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Christian dualism originated in the reign of Constans II (641-68). It was a popular religion, which shared with orthodoxy an acceptance of scriptual authority and apostolic tradition and held a sacramental doctrine of salvation, but understood all these in a radically different way to the Orthodox Church. One of the differences was the strong part demonology played in the belief system. This text traces, through original sources, the origins of dualist Christianity throughout the Byzantine Empire, focusing on the Paulician movement in Armenia and Bogomilism in Bulgaria. It presents not only the theological texts, but puts the movements into their social and political context.

Janet Hamilton, Bernard Hamilton, and Yuri Stoyanov

father of the protomandator Carbeas, an important official on the staff of the governor of the Anatolikon theme. This caused Carbeas to revolt, and with a band of Paulicians said to number about 5,000, he fled to Argaoun and placed his services at the command of the Emir of Melitene. Lemerle argues cogently that this happened in 843–4, since a contemporary source relates that Carbeas was already in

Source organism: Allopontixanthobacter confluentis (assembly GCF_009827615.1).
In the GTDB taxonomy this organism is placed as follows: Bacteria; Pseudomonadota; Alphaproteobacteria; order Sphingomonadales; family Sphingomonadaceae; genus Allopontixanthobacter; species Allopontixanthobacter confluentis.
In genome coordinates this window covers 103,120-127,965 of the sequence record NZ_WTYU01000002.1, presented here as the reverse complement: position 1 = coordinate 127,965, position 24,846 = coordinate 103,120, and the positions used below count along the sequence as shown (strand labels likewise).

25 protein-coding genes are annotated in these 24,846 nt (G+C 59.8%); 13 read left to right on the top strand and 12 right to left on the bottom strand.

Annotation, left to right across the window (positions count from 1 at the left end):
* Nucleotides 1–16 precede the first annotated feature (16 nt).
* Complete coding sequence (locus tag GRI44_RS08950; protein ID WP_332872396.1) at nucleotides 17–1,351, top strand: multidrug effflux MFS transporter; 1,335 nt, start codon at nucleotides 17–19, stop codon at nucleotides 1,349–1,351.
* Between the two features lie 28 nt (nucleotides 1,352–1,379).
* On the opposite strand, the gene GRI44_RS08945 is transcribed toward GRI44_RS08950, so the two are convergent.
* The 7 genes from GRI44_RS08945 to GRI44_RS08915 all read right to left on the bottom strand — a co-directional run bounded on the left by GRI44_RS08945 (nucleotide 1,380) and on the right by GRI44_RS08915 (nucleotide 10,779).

in Christian dualist heresies in the Byzantine world c. 650–c. 1450
Abstract only
Janet Hamilton, Bernard Hamilton, and Yuri Stoyanov

exile by the providence of God as befits their foul heresy. In accordance with God’s decrees about him a plot was laid against Callistus, that man of peace and advocate of piety, as it was against his own master. 5 He was handed over to the apostates under the command of the thrice-wretched Carbeas. There at first he was condemned to close confinement and the penalty of irons on his feet, together with those of

in Christian dualist heresies in the Byzantine world c. 650–c. 1450